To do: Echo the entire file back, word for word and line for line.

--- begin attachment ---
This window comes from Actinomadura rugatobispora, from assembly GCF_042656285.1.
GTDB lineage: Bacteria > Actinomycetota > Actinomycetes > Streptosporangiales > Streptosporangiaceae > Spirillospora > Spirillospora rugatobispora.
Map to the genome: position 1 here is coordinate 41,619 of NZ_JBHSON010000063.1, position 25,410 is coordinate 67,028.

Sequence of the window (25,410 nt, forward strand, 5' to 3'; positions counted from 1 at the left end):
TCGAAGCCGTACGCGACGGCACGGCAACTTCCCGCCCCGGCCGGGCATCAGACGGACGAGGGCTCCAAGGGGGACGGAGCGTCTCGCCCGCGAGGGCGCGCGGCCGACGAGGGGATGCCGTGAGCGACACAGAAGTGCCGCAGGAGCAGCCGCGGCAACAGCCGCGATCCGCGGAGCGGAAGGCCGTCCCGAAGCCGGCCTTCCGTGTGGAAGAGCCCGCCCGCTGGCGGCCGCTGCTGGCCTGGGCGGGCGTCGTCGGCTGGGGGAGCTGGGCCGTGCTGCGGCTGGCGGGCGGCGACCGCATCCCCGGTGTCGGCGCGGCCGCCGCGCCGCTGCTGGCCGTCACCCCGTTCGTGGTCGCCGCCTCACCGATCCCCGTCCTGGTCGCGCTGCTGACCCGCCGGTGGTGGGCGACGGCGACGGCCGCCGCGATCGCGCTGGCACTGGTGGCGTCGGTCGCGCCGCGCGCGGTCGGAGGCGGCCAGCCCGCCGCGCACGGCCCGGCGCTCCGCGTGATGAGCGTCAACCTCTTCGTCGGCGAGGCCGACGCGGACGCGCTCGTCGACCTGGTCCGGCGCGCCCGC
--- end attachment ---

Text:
This window comes from Actinomadura rugatobispora, from assembly GCF_042656285.1.
GTDB lineage: Bacteria > Actinomycetota > Actinomycetes > Streptosporangiales > Streptosporangiaceae > Spirillospora > Spirillospora rugatobispora.
Map to the genome: position 1 here is coordinate 41,619 of NZ_JBHSON010000063.1, position 25,410 is coordinate 67,028.

Sequence of the window (25,410 nt, forward strand, 5' to 3'; positions counted from 1 at the left end):
TCGAAGCCGTACGCGACGGCACGGCAACTTCCCGCCCCGGCCGGGCATCAGACGGACGAGGGCTCCAAGGGGGACGGAGCGTCTCGCCCGCGAGGGCGCGCGGCCGACGAGGGGATGCCGTGAGCGACACAGAAGTGCCGCAGGAGCAGCCGCGGCAACAGCCGCGATCCGCGGAGCGGAAGGCCGTCCCGAAGCCGGCCTTCCGTGTGGAAGAGCCCGCCCGCTGGCGGCCGCTGCTGGCCTGGGCGGGCGTCGTCGGCTGGGGGAGCTGGGCCGTGCTGCGGCTGGCGGGCGGCGACCGCATCCCCGGTGTCGGCGCGGCCGCCGCGCCGCTGCTGGCCGTCACCCCGTTCGTGGTCGCCGCCTCACCGATCCCCGTCCTGGTCGCGCTGCTGACCCGCCGGTGGTGGGCGACGGCGACGGCCGCCGCGATCGCGCTGGCACTGGTGGCGTCGGTCGCGCCGCGCGCGGTCGGAGGCGGCCAGCCCGCCGCGCACGGCCCGGCGCTCCGCGTGATGAGCGTCAACCTCTTCGTCGGCGAGGCCGACGCGGACGCGCTCGTCGACCTGGTCCGGCGCGCCCGC